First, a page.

“I can’t believe summer is officially over tomorrow.” My daughter said with disbelief this morning. Somehow, those 7 words made my stomach turn 10 different ways. It’s officially here- the first day of middle school and a right of passage into young adulthood.
Behind all of the summer barbecues, beach umbrellas, cannon balls into the pool and basketball games till sunset my daughter has enjoyed this summer, I’ve been painstakingly waiting for tomorrow – her first day of middle school. Most parental units are happy at such an occasion but why am I being melodramatic? I ask myself this with guilt. I am excited for her because I know she will learn new things and make new friends but for most of the summer I laid awake at night trying to figure out why I’m not as excited as I should be and then it hit me. Oh my goodness.
I was bullied from beginning to end of middle school. I was awkward and sad. I cried almost every morning before I went to school. I spent time finding short cuts and back ways trying to avoid certain hallways the “cool girls” walked down between classes. Those feelings of fear and anxiety are still embedded into the back of my mind and subconsciously torturing me because my daughter is now heading into the world I didn’t feel like I belonged in.
My daughter isn’t shy like I was, in fact, she’s pretty outspoken. I admire her because she has traits I would have loved to have when I was 12 and even though I know she’s going to be just fine I’ll give her some tips anyway.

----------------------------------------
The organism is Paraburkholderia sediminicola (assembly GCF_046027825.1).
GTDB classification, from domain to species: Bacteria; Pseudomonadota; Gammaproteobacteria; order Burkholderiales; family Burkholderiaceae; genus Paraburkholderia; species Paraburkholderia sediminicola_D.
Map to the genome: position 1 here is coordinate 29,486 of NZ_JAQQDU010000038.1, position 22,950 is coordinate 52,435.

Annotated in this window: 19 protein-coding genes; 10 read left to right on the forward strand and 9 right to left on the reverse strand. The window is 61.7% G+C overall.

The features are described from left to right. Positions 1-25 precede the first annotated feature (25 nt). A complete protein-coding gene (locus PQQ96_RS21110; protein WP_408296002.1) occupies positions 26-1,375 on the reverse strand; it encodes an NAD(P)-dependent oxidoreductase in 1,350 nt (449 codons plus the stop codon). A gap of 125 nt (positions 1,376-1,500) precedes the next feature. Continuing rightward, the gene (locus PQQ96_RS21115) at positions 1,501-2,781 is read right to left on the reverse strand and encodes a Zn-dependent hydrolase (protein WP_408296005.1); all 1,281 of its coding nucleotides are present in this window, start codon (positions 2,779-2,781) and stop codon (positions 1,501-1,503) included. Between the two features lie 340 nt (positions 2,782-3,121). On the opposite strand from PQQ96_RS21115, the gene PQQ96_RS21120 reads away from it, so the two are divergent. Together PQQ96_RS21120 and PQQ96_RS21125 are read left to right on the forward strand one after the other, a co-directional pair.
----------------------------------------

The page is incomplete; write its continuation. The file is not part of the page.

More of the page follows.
1. Learn and understand what bullying means.
2. Don’t be afraid to speak your mind.
3. Don’t be afraid to make a friend. All you really need is one.
4. Should you feel uncomfortable by someone’s actions or words, speak to a counselor or to me. I’m always here to help you.
5. People won’t always agree with you or vise versa and that’s okay.
6. Take advantage of after school clubs, you never know what you’ll learn or who you will meet.
7. Support one another. Be respectful to one another. Embrace the things that make you unique and different.
8. If you notice that someone is being bullied, speak to a counselor. Speaking up about bullying isn’t tattling.
9. Don’t get caught up in any gossip. Rumors can hurt a person’s life and reputation and most of the time rumors are not factual.
10. Be yourself.
As I share these tips with my not so little girl, I reassure myself that everything will be just fine. May her middle school years be filled with a great education, amazing friendships and even better memories she can share with her children one day.
Good luck to all of our kids!